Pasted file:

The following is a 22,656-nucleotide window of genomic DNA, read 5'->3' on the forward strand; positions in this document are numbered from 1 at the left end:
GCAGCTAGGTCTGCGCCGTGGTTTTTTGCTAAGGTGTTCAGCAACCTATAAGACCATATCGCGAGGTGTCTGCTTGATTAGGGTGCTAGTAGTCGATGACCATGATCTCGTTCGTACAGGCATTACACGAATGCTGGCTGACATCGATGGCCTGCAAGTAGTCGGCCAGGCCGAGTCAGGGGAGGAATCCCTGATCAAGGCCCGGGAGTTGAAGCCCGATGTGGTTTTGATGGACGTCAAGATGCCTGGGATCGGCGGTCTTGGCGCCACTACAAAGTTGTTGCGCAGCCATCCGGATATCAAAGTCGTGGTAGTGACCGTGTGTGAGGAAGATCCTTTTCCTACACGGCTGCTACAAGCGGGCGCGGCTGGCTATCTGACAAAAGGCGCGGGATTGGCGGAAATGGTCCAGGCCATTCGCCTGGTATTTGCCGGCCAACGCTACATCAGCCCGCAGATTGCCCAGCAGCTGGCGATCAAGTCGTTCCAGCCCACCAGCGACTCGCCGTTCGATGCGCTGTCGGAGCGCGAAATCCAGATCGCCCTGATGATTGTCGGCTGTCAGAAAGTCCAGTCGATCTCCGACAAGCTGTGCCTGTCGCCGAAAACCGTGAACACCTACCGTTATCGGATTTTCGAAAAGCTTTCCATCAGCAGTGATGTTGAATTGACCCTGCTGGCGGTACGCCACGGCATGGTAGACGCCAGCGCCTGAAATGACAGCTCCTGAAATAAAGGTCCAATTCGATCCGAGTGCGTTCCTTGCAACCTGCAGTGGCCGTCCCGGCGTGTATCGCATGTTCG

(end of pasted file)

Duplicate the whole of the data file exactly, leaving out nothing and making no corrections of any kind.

The following is a 22,656-nucleotide window of genomic DNA, read 5'->3' on the forward strand; positions in this document are numbered from 1 at the left end:
GCAGCTAGGTCTGCGCCGTGGTTTTTTGCTAAGGTGTTCAGCAACCTATAAGACCATATCGCGAGGTGTCTGCTTGATTAGGGTGCTAGTAGTCGATGACCATGATCTCGTTCGTACAGGCATTACACGAATGCTGGCTGACATCGATGGCCTGCAAGTAGTCGGCCAGGCCGAGTCAGGGGAGGAATCCCTGATCAAGGCCCGGGAGTTGAAGCCCGATGTGGTTTTGATGGACGTCAAGATGCCTGGGATCGGCGGTCTTGGCGCCACTACAAAGTTGTTGCGCAGCCATCCGGATATCAAAGTCGTGGTAGTGACCGTGTGTGAGGAAGATCCTTTTCCTACACGGCTGCTACAAGCGGGCGCGGCTGGCTATCTGACAAAAGGCGCGGGATTGGCGGAAATGGTCCAGGCCATTCGCCTGGTATTTGCCGGCCAACGCTACATCAGCCCGCAGATTGCCCAGCAGCTGGCGATCAAGTCGTTCCAGCCCACCAGCGACTCGCCGTTCGATGCGCTGTCGGAGCGCGAAATCCAGATCGCCCTGATGATTGTCGGCTGTCAGAAAGTCCAGTCGATCTCCGACAAGCTGTGCCTGTCGCCGAAAACCGTGAACACCTACCGTTATCGGATTTTCGAAAAGCTTTCCATCAGCAGTGATGTTGAATTGACCCTGCTGGCGGTACGCCACGGCATGGTAGACGCCAGCGCCTGAAATGACAGCTCCTGAAATAAAGGTCCAATTCGATCCGAGTGCGTTCCTTGCAACCTGCAGTGGCCGTCCCGGCGTGTATCGCATGTTCG